Fighters aren't created in a vacuum. The nature-nurture tandem plays a highly significant role in the development of their lives, the same way it does in all of us. The majority of prizefighters have emerged from the most deprived circumstances, where violence and hunger are everyday affairs. This survival-of-the-fittest environment is a Petri dish for outlaws of every stripe, including boxers. They come equipped with a what-have-I-got-to-lose mentality and an appetite for danger. They fight hard and party even harder, hungry for the good life as long as it lasts. Some gamble, hoping to duplicate the rush they experience in the ring. Others seek solace from pain both physical and psychological in the bottle or the needle. When you get right down to it, fighters' lives are lived at such a frantic pace and on such an exaggerated scale, is it any wonder that their transgressions are also excessive?
Pacquiao's ascension from a mud-floor nipa hut in the Philippine boondocks to one of the highest-paid athletes in the world is among the most amazing stories in sports history. But we should never forget that the root of his appeal has always been a breathtaking attack that overwhelmed opponents with concussive finality. By the time he stopped Miguel Cotto in 2009, Manny seemed more like an action figure come to life than a mere mortal. Then, with little sign or warning, the ferocity began to wane. Since he brutalized Cotto, all five of Pacquiao's bouts have gone the distance, leaving legions of fans disappointed and wondering what happened.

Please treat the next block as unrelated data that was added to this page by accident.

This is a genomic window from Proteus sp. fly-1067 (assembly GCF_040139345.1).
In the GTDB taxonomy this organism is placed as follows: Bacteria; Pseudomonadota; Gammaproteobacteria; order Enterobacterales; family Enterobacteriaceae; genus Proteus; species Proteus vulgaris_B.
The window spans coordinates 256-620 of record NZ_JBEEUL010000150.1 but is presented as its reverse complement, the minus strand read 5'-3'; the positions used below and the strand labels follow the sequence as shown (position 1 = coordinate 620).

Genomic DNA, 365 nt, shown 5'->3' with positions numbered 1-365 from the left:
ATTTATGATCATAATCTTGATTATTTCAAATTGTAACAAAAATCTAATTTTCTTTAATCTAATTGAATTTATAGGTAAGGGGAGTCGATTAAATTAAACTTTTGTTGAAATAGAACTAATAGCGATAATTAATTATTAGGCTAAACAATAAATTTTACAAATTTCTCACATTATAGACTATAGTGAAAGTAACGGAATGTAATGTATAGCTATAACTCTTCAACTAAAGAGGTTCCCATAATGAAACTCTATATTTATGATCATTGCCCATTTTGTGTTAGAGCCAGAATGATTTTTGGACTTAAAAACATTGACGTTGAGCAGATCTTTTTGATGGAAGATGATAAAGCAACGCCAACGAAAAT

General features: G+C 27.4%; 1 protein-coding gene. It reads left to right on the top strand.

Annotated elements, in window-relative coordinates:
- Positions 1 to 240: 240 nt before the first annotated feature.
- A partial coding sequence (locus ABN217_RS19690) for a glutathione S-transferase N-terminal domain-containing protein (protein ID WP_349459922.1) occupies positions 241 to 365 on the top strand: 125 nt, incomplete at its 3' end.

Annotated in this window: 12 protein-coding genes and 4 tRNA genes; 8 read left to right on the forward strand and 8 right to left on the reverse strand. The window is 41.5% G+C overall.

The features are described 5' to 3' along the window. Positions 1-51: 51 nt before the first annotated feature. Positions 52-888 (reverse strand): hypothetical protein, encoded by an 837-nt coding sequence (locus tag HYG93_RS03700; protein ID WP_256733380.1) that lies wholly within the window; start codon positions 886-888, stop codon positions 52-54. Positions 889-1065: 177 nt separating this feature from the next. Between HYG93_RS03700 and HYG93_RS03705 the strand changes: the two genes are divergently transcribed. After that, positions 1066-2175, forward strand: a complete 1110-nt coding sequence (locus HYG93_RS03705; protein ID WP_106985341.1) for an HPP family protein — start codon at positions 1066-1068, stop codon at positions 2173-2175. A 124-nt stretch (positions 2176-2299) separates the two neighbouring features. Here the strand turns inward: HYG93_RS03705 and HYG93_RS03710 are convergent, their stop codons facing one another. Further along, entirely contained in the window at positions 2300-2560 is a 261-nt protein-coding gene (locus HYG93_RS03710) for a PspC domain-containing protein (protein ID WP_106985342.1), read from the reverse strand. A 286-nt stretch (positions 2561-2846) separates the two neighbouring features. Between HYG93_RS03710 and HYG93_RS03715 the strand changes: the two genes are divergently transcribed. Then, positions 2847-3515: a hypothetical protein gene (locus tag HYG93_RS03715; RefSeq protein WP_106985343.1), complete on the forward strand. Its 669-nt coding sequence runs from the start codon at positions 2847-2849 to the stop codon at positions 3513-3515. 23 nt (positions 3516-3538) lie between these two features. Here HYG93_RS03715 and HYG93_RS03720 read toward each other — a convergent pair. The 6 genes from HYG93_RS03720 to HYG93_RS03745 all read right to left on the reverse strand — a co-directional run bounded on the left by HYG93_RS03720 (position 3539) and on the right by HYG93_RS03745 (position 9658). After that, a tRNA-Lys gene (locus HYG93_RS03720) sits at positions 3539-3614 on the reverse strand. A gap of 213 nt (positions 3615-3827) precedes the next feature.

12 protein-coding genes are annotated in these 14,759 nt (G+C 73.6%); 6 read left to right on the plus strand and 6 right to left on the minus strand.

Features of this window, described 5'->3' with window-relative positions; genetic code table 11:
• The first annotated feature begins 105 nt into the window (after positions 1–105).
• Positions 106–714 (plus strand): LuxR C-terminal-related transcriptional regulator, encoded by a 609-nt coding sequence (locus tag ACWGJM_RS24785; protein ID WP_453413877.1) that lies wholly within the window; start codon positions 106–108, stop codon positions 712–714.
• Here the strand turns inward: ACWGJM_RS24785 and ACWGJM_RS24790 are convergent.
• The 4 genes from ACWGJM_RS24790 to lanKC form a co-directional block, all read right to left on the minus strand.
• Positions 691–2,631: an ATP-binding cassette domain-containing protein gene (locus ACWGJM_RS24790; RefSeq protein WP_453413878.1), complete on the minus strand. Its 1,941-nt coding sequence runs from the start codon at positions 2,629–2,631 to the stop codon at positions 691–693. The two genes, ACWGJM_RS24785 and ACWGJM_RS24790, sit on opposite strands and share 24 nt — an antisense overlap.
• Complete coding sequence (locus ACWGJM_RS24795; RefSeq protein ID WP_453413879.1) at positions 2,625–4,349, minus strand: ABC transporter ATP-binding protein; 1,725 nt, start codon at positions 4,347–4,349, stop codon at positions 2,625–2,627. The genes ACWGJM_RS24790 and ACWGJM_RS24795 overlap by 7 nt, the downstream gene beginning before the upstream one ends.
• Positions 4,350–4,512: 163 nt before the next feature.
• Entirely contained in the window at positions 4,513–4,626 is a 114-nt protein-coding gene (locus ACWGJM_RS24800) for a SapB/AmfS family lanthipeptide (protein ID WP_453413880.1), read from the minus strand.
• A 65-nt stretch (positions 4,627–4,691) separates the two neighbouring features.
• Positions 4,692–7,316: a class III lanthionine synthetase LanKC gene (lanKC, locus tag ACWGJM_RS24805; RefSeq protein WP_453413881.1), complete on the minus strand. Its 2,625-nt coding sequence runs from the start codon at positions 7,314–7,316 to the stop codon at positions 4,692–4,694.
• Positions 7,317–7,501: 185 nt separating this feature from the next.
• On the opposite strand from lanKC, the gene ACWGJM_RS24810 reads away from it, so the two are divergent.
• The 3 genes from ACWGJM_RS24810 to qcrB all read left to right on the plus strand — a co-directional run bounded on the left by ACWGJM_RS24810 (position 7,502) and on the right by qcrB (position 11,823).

"I don't think the spark is there anymore," said Ted Lerner, an American writer who has lived in the Philippines for more than 18 years and has known Pacquiao since the start of his pro career. "He's found religion, politics and business, and now has many other interests away from the ring. Clearly that special edge that made Manny a once-in-a-generation phenomenon has faded considerably and will continue to fade if he continues to fight. Even so, Pacquiao still has immense pride and is also motivated by having to carry the hopes of 90 million Filipinos on his shoulders every time he fights. There's no doubt he takes all of this very seriously and wants to perform well. But I think he's fighting now more for the money than for the love of fighting. A lot more. Seven weeks of intense training and massive amounts of promotional hype are not going to change that."
And Lerner has no expectations that Pacquiao will eventually break free of his self-imposed constraints and allow the unbridled version of himself to make a comeback: "I believe the new, clean-living Pacquiao is sincere," Lerner said. "His actions alone -- selling off his bars and poker room, cutting out the late nights at the pool hall, no drinking -- are testament to how serious he is about living a clean life and being religious."
Memories of a poverty-stricken childhood and homeless nights on the streets of Manila were Pacquiao's motivation throughout the bulk of his career. True, he enjoyed his celebrity and everything that came with it, but he also retained the grim determination born of desperation. It served him well for a long time, but eventually the wild child became comfortable enough to move past the fears that had driven him to achieve unimaginable success.
Manny Pacquiao has finally grown up, and boxing is the poorer for it.